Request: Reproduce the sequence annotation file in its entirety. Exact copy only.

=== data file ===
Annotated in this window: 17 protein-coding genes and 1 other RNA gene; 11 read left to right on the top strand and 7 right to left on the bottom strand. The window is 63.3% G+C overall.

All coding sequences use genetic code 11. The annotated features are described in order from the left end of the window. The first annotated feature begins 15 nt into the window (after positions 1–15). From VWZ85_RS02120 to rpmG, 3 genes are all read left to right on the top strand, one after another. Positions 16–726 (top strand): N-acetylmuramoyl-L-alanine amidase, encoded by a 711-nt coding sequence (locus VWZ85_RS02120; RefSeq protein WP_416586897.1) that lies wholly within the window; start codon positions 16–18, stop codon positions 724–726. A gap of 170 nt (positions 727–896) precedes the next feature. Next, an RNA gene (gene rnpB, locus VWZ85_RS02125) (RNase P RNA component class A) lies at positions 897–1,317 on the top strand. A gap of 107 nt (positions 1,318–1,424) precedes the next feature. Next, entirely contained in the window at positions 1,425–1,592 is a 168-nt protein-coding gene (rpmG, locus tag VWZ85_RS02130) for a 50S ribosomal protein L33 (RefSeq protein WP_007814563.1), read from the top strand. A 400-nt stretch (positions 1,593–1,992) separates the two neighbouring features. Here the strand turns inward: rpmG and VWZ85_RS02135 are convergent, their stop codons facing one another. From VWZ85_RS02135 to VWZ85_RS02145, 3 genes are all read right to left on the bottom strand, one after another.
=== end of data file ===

Annotated in this window: 17 protein-coding genes and 1 other RNA gene; 11 read left to right on the top strand and 7 right to left on the bottom strand. The window is 63.3% G+C overall.

All coding sequences use genetic code 11. The annotated features are described in order from the left end of the window. The first annotated feature begins 15 nt into the window (after positions 1–15). From VWZ85_RS02120 to rpmG, 3 genes are all read left to right on the top strand, one after another. Positions 16–726 (top strand): N-acetylmuramoyl-L-alanine amidase, encoded by a 711-nt coding sequence (locus VWZ85_RS02120; RefSeq protein WP_416586897.1) that lies wholly within the window; start codon positions 16–18, stop codon positions 724–726. A gap of 170 nt (positions 727–896) precedes the next feature. Next, an RNA gene (gene rnpB, locus VWZ85_RS02125) (RNase P RNA component class A) lies at positions 897–1,317 on the top strand. A gap of 107 nt (positions 1,318–1,424) precedes the next feature. Next, entirely contained in the window at positions 1,425–1,592 is a 168-nt protein-coding gene (rpmG, locus tag VWZ85_RS02130) for a 50S ribosomal protein L33 (RefSeq protein WP_007814563.1), read from the top strand. A 400-nt stretch (positions 1,593–1,992) separates the two neighbouring features. Here the strand turns inward: rpmG and VWZ85_RS02135 are convergent, their stop codons facing one another. From VWZ85_RS02135 to VWZ85_RS02145, 3 genes are all read right to left on the bottom strand, one after another.